This is an excerpt from Amy Bucher’s book Engaged: Designing for Behavior Change. 2020, Rosenfeld Media.
Chapter 4: Weapon of Choice: Make Decisions Easier
In this chapter, you’ll learn how to structure [users’ meaningful choices on their behavior-change journey] so that it’s easier for people to select good options that ultimately support their goals.
The fact is, people aren’t great at making decisions in real life. They have limited brainpower and short attention spans that make it hard to sift through information and make sense of it. The shortcuts the brain has developed to cope with this issue aren’t perfect and lead people to a predictable pattern of mistakes in judgment. People may also find themselves in a struggle between heart and mind, when what they most want to do isn’t what they think they should do to reach their goals. Decisions aren’t just logical. They affect feelings, too.
To make matters worse, some designers deliberately take advantage of the flaws in human decision making to push people toward certain courses of action. Whether it’s offering a too-good-to-be-true introductory rate with the expensive monthly subscription buried in the fine print, or deliberately stacking one choice with positive language that biases decision-makers, designers have all kinds of tricks to nudge their users down one decision path. For effective behavior change that sticks even when people stop using your product, trickery is not the answer!
Instead, you can design an experience that both gives people accurate information about their choices and helps them pick one that aligns with their goals. Once you understand why good choices are hard for people, you can use your designs to make decisions easier.
In the process, you’ll be doing your users a lot of good. Guiding people to better choices can make them happier. Research shows that happiness is at least partly determined by what people pay attention to. If they focus on life’s positives, they’re more likely to feel happy. Designers can build a focus on the good into the choice architectures they create to infuse behavior change with a little more happiness, while leading people toward their behavior change goals.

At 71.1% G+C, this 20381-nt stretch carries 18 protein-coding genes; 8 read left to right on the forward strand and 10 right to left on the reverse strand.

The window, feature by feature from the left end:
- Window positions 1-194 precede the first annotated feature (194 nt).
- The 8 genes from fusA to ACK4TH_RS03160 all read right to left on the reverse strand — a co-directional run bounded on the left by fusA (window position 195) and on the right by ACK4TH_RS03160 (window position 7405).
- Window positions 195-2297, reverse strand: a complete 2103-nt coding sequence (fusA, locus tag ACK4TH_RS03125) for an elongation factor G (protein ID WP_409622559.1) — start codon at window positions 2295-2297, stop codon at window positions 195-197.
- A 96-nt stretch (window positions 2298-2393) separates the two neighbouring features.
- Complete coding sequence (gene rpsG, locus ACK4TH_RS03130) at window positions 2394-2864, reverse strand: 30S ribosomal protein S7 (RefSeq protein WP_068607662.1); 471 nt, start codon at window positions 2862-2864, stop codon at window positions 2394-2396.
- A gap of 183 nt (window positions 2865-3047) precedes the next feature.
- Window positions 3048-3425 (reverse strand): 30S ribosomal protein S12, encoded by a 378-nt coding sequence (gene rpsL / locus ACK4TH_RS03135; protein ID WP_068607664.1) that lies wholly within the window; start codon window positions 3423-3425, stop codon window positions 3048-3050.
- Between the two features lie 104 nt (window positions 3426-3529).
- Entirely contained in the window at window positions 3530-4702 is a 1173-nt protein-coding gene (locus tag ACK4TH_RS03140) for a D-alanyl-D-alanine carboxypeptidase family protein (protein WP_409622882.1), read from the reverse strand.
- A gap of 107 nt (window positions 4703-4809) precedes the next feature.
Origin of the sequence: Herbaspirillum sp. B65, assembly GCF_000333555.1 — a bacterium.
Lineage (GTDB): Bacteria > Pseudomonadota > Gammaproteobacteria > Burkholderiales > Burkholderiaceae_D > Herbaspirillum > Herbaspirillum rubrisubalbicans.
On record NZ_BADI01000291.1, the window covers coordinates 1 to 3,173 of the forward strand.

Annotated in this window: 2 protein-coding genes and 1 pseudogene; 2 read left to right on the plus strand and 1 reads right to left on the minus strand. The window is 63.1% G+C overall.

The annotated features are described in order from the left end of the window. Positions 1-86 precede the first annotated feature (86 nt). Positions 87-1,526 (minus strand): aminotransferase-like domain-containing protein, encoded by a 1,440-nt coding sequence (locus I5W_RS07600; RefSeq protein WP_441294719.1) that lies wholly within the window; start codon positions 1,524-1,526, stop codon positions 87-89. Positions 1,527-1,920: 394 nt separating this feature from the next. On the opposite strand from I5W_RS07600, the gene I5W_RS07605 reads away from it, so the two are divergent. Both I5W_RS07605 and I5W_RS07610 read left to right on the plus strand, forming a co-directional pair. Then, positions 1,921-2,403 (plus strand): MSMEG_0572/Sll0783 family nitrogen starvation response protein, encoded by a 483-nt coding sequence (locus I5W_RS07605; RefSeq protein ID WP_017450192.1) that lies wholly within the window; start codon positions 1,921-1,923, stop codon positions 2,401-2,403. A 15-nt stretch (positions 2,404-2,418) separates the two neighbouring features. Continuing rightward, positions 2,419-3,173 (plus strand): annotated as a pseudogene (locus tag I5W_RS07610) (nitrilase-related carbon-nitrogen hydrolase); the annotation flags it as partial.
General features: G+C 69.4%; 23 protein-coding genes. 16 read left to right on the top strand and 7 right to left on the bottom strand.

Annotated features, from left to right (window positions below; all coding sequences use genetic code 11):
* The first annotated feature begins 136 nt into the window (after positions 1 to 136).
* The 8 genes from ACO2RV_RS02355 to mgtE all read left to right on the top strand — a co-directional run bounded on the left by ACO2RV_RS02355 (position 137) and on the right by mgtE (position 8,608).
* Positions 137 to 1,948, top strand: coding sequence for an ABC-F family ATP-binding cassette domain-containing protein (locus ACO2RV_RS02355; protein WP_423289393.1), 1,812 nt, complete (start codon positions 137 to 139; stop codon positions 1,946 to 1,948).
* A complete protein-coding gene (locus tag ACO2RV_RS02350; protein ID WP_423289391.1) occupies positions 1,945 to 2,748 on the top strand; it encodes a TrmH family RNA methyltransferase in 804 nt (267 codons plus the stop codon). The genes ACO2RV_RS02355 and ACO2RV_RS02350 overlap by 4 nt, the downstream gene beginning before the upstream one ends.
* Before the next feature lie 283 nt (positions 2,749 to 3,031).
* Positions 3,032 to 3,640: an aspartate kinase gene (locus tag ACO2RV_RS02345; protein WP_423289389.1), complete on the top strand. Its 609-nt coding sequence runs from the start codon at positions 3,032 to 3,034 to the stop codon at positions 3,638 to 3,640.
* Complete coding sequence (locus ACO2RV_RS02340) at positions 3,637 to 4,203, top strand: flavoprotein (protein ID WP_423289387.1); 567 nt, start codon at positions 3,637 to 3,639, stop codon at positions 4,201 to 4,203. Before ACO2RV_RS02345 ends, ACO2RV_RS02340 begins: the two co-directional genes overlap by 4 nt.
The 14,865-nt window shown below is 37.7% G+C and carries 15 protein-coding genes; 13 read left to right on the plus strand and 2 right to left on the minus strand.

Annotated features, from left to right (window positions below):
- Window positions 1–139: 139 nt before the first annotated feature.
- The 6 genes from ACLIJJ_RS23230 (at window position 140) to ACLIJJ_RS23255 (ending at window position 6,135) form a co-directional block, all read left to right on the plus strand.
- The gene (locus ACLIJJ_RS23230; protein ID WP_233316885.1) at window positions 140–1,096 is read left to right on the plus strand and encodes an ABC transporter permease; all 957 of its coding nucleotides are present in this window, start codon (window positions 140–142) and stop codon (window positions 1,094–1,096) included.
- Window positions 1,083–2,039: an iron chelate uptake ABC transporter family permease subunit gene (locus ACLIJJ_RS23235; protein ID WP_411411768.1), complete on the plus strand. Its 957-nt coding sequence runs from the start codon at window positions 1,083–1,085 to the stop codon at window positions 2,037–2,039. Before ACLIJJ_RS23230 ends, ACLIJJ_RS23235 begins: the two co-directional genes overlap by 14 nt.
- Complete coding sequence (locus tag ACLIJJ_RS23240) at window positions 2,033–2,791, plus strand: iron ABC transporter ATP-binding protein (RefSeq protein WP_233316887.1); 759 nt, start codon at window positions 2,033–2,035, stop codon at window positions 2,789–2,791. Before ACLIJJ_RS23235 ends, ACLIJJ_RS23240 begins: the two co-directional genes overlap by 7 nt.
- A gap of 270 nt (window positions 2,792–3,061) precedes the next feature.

Why Choices Are Hard
You know that giving people choices helps them commit to long-lasting behavior change. But, simply giving them a buffet of options tends to backfire. People need some guidance and structure in order to arrive at a good decision. Designing an experience that offers people the opportunity to choose and makes it easy for them to make a good choice requires understanding the reasons why people are so lousy at decisions in the first place.
What Is a Good Decision?
When I use the term good decision, I mean three things. A good decision:
Helps the person get closer to their goal
Was made with the most relevant available information
Is based on priorities that the person cares about
A good decision can be made without considering 100% of the relevant information, if the person has access to the right subset of information to satisfy their priorities. A good decision can be based on logic, or it could be the result of a gut instinct. What matters is that the person making the decision feels satisfied with the reason for the decision.
However, it is entirely possible that a good decision is not necessarily the one you would choose for your user or for yourself.
The Paralysis of Analysis
Variety is the spice of life, right? Not always. Too many options can make it hard for people to make a decision. More decisions mean more data to mentally crunch and more risk of picking the wrong option. So people freeze up. That state of indecision in the face of lots of options is sometimes called analysis paralysis or the paradox of choice.
In hundreds of studies, researchers have seen that when there were more options to choose from, people had a harder time making any decision at all. A digital version of option overload that may be familiar is Netflix. The streaming options on Netflix seem endless, as you can see in Figure 4.1, which actually makes it harder to choose something to watch. Sometimes it takes longer to find something to watch than it does to watch it.